Should CBS Get Rid Of Its Publishing Business?

by Trefis Team
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CBS (NYSE:CBS) is mainly into broadcasting, cable networks and the radio business. However, a small portion of its value can be attributed to outdoor advertising and publishing businesses. These two businesses together account for about 10% of the company’s value, which brings us to the question – should CBS be even focusing on these units?

As far as outdoor advertising is concerned, the company is converting this business in the U.S. into a real estate investment trust (REIT). REITs invest in real estate, get special tax considerations and offer high yield to investors. CBS’ proposed REIT is one of a kind, and the company will lease its outdoor assets such as billboards to advertising companies and earn rental income. With special tax considerations and attractive valuations that REITs are getting, CBS’ outdoor business could garner a substantial valuation upgrade.

This leaves us with the publishing unit, which is the least valuable business that CBS owns and contributes just about 2% of the company’s value as per our estimates. Should CBS discontinue this and divert the funds elsewhere?

See our complete analysis for CBS

Overview Of The Publishing Business

Simon & Schuster, CBS’ publishing division, publishes books in print, audio and digital formats and sells them to the readers. Book publishing is a mature and stable industry. As is the case with the movie industry, new titles constitute a major portion of publishing revenues for a particular year. Additionally, revenues are very hit-driven with top 10 titles accounting for a significant portion of its annual revenues.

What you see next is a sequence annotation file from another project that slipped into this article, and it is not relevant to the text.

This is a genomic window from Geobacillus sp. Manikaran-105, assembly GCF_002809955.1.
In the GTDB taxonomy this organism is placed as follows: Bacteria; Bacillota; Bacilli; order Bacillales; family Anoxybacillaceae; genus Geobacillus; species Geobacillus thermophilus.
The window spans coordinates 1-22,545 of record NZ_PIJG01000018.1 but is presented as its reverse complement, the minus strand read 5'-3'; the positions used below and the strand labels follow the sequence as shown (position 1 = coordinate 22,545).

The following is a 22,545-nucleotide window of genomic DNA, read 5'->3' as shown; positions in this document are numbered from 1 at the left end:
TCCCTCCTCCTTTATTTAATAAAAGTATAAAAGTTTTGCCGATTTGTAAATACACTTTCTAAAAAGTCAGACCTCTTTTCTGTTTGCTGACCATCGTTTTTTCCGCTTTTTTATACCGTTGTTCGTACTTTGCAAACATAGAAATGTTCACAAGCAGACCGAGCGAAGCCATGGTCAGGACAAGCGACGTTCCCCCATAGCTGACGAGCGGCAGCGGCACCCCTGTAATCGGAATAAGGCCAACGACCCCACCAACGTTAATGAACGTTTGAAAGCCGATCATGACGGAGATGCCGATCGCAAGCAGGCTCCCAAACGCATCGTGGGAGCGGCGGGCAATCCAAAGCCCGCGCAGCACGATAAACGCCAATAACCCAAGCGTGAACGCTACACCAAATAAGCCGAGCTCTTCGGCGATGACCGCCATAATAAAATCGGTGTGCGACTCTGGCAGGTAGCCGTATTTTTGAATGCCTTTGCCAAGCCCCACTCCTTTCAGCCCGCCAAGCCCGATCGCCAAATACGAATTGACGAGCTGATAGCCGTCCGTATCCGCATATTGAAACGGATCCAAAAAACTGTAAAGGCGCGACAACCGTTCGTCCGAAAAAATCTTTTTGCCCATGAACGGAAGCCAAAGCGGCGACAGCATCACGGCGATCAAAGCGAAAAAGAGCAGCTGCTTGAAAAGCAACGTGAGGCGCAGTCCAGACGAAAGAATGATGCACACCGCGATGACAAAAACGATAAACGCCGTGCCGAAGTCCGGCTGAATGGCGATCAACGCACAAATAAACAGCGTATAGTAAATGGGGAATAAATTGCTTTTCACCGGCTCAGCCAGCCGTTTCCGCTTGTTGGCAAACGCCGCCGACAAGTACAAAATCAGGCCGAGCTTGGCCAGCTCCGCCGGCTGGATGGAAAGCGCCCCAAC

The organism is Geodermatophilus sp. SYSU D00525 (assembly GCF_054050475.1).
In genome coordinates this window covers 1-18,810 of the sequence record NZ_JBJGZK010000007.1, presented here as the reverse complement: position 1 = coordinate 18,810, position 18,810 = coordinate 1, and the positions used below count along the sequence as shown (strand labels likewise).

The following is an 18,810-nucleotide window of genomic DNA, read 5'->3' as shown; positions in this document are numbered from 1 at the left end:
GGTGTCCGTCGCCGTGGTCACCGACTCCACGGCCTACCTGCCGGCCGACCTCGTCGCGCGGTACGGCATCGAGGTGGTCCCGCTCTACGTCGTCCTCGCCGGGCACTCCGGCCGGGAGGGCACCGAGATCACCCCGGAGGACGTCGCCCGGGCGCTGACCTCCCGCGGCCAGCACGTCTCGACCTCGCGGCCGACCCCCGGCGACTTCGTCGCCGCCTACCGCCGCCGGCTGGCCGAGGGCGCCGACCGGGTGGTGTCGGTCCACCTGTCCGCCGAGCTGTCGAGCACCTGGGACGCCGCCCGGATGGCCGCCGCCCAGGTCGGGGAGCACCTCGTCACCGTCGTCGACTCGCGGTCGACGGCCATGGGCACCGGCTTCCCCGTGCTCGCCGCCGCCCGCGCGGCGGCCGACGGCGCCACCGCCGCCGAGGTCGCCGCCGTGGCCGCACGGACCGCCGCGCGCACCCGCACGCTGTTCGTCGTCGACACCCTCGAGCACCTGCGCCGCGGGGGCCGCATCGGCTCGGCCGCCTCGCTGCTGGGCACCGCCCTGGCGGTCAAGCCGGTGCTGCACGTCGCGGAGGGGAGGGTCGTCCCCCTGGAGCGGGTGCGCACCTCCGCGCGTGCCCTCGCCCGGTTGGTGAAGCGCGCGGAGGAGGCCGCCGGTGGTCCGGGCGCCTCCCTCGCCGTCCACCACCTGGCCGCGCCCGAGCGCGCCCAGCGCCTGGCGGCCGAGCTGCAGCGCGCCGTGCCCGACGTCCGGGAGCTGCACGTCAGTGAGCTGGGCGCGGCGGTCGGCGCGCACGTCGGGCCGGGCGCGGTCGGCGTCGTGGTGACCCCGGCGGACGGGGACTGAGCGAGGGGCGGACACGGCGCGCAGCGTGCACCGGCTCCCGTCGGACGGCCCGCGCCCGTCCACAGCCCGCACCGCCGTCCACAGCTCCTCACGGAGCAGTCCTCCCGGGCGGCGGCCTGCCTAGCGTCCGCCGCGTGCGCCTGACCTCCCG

CBS’ publishing revenues have remained more or less flat for the past few years, amounting to little under $800 million in 2012. Even though we expect revenues to grow from here due to growing sales of digital books, the business still holds a very small value for the company. Digital books are gaining popularity due to high demand for tablets and e-readers as well as the general shift of consumers to the Internet. On the other hand, print sales have declined over the past few years and this is not just true for books but also for newspapers and magazines. The availability of a variety of free content on the Internet also creates an incentive for readers to not buy books. Overall, the rebound in revenues is not going to be significant.

However – Limited Funds Usage, And Still Profitable

It appears that given the limited investment required for the publishing business, the anticipated improvement in revenue growth and that publishing is still profitable, CBS might not want to divest it. While publishing EBITDA margins stood at a little under 14% in 2012, capital expenditures amounted to just about 0.6% of the segment’s revenues. CBS wouldn’t be able to free meaningful amount of funds by divesting this business. We believe that the company will closely monitor the sales of digital books over the course of next few quarters and the decision to get rid of the publishing unit will more or less depend on whether digital sales can more than compensate for the decline in print sales.

Our price estimate for CBS stands at $47, implying a slight premium to the market price.

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